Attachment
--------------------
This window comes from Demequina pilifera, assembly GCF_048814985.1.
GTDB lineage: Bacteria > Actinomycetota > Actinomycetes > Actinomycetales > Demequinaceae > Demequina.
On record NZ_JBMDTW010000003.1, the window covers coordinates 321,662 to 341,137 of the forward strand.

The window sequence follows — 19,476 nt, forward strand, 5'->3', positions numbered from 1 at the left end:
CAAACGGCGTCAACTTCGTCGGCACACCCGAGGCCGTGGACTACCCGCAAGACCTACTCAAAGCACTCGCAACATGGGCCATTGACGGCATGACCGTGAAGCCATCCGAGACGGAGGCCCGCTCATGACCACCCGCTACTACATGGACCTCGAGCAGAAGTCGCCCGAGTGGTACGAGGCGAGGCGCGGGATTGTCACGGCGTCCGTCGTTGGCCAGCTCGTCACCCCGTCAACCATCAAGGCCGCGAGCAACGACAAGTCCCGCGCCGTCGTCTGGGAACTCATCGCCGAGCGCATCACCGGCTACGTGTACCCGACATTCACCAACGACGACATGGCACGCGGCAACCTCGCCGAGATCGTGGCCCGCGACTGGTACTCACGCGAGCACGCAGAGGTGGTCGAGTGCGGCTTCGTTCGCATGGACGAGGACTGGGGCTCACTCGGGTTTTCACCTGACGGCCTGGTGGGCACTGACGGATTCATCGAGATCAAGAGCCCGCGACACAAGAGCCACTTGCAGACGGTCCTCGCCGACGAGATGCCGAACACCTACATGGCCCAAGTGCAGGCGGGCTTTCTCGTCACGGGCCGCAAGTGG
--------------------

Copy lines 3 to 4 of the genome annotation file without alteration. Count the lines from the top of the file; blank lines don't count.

On record NZ_JBMDTW010000003.1, the window covers coordinates 321,662 to 341,137 of the forward strand.

The window sequence follows — 19,476 nt, forward strand, 5'->3', positions numbered from 1 at the left end: